In Japan one of the first things that you can notice how well everyone here is dressed.There is a certain refined quality to Japanese street fashion, despite the fact that it is very similar to its western counterparts.Many classic western fashion brands are available in Japan, such as H&M, Zara, Nike, Forever 21, along with higher-end brands such as Armani, Louis Vuitton and Ray Ban. Of course, the Japan-original brands and fashion are still selling a western style, as the typical western dress-code has been dominant globally for a long time, but these brands seem to sell earthier tones which rings through to the basis of natural beauty in Japanese culture; embracing natural imperfections as a beautiful occurrence, founded in the deep animism of Japanese culture.Perhaps the most famous Japanese clothing brand is UniQlo. UniQlo is very cheap, very diverse in products, and quite common. It is the IKEA of clothes. . Perhaps the words I would use to best describe the brand are “neat” and “subtle”. Everything for sale feels very presentable, yet quite relaxed. UniQlo even offers to tailor the garments to assure that they fit, which is a step far beyond most western counterparts.There is a sister company to UniQlo known as GU. GU is generally cheaper for the most part, and many designs are very similar. Perhaps the only downside is that I have been told that the quality is not as high. The two stores are often sat side by side, and so a comparison between the two regarding price and durability should be quite easy.I was also recommended to try Urban Research, and it was really nice. If you plan to really just splash out on Japanese fashion, then stores such as Urban Research will be perfect for you; these places have a great balance of elegance and local style, not dissimilar to a Japanese version of American Apparel.Another thing that changes the sense of style is the injection of traditional clothesin Japanese fashion. In many cities –especially Kyoto – you will see people wearing hyper-Japanese Yukata and Kimonos (robes) throughout the year, and they will shuffle through the street on their Geta (wooden sandals), but these clothes don’t really mix too well with western fashion, and so it is a general choice of wearing fully traditional robes, or wearing something else.However, there are still a couple of traditional Japanese fashion clothing items that will change up the style entirely. That includes Tabi (socks with toes), Jika Tabi (boots with a toe space) and Hakama (broad-legged work trousers). Though these were once the sign of field-workers and labourers, and are still worn diligently by both, there seems to have been a fairly recent revival in their popularity, especially with Hakama, which I have often mistaken for a skirt at a long distance. They are unisex, and somehow have a strong masculine aspect in the shape and connotations of laborious jobs, yet an equally feminine sense in the flowing, skirt-like material. For women, I have noticed a stronger sense of using earthy or pastel colours, while men seem to go with blacks, blues etc...From personal experience, the best option for shopping has been re-use stores. These second-hand shops are much more likely to have the correct size for things such as trousers and shoes, as other gaijin sell them as they move around the country.Like in the west, re-use retro is very fashionable, and you will see many people wearing vintage denim, American university sweaters or letterman jackets.The odd thing about the second-hand shops is the price range. One store may sell something for 300 yen, and the same store in another city may have it for 1,500 yen. This probably depends greatly on the general price of the city itself. This is a case where hunting around can really save you some money.Shopping in Japan also includes very specific stores for certain fashion items. Want a hat? Go to the hat store. Want a handbag? Go to the handbag store.On the topic of handbags, you may notice a lot of men carrying what may generally be perceived to be a handbag in the west. Even the relatively masculine guys will carry them, and it may seem a bit odd, but I imagine that they are generally quite useful. However, I think it is unlikely that this fashion will be spreading to the rest of the world anytime soon.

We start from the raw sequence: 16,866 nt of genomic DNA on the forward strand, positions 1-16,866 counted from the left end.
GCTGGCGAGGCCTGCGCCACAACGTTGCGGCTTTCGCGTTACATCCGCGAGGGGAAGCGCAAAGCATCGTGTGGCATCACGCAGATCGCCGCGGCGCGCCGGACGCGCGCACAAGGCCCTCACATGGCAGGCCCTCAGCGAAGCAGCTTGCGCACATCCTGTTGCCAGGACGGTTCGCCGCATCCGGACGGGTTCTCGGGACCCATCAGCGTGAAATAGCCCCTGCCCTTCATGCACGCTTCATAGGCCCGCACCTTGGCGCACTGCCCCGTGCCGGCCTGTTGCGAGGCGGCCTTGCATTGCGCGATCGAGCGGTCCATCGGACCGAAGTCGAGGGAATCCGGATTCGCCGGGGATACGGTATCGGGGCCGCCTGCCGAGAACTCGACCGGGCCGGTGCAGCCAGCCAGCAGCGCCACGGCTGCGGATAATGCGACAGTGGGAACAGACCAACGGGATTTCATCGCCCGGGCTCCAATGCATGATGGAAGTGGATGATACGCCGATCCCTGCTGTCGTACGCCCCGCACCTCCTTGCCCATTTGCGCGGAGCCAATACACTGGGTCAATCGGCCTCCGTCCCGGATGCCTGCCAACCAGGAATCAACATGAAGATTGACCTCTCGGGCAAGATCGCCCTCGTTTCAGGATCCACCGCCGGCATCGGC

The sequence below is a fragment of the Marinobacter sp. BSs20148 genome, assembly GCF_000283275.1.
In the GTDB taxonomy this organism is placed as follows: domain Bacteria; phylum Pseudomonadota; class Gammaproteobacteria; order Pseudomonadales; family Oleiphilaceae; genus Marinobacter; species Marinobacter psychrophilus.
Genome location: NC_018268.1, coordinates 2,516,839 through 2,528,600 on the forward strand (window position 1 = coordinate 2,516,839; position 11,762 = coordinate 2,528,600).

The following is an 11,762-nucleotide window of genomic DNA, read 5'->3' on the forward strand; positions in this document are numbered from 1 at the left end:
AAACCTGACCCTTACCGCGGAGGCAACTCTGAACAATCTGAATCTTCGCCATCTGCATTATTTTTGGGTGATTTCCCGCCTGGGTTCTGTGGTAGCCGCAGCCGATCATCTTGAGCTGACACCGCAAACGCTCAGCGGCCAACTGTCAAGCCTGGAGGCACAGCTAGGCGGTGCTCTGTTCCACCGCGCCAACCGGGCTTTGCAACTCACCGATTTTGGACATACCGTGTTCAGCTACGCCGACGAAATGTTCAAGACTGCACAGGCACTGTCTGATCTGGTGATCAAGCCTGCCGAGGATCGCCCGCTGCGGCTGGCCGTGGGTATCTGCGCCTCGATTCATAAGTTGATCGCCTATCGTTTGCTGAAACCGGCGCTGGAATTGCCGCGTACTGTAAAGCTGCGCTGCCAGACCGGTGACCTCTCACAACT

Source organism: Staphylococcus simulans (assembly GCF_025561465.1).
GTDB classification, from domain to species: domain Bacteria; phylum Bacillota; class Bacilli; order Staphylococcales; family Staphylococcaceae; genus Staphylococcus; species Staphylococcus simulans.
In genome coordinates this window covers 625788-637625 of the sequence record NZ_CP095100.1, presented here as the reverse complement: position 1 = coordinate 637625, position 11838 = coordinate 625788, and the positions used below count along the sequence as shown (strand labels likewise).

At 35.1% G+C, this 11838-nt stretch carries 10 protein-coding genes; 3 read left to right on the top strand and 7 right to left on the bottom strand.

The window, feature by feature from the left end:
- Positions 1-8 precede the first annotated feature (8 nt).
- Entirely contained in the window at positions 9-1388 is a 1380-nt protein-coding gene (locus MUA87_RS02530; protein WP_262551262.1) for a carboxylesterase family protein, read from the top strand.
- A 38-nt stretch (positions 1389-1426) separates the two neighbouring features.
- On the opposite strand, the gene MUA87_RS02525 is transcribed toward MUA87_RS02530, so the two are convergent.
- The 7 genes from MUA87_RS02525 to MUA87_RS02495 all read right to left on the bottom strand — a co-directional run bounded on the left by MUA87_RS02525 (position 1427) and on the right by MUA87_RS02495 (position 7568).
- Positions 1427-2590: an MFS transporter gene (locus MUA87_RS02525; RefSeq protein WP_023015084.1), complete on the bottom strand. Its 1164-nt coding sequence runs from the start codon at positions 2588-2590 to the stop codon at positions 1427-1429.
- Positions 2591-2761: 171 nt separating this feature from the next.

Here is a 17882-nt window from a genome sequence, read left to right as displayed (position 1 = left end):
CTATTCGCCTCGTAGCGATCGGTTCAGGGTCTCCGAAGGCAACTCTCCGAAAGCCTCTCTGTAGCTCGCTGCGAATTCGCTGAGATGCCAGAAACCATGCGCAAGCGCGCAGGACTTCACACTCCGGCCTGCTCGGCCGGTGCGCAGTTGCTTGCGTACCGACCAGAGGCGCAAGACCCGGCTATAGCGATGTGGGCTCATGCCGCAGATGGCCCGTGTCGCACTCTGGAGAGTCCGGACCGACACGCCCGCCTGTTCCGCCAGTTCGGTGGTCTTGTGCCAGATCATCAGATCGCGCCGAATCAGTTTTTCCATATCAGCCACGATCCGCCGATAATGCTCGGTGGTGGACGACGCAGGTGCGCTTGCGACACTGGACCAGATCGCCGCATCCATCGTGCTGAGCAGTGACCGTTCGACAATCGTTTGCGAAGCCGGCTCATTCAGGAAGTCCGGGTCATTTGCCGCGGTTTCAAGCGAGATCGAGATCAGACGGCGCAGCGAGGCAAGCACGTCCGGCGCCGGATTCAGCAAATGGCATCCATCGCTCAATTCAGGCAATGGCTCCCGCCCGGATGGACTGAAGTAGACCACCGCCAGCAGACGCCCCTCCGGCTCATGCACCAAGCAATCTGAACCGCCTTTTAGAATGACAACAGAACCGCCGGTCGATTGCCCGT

Universal Studios is an amusement park located here in Japan, Osaka. Is easily accessible by train so u won't become crazy to find that because the train will take you exactly at the place. The ticket is not that cheap but if you want to visit Osaka I recommend you this place. Is amazing and if you like Harry Potter... oh my.. You really have to visit it! It's a place for children but also for adults, there are an infinite variety of games, from Jurassic park to Minions World, to Hello kitty's world but also things like Horror movies and horror games, The Wizarding world of Harry Potter.. (my favorite) etc...Entertainment is ensured, there are shows at every hour in every part of the park, parades on the streets and the staff is always present to help you.I loved this place but if you want to go I advice you to go there one hour before the opening because is always full of people, and if you can, go on week-days so there will be fewer people in line...!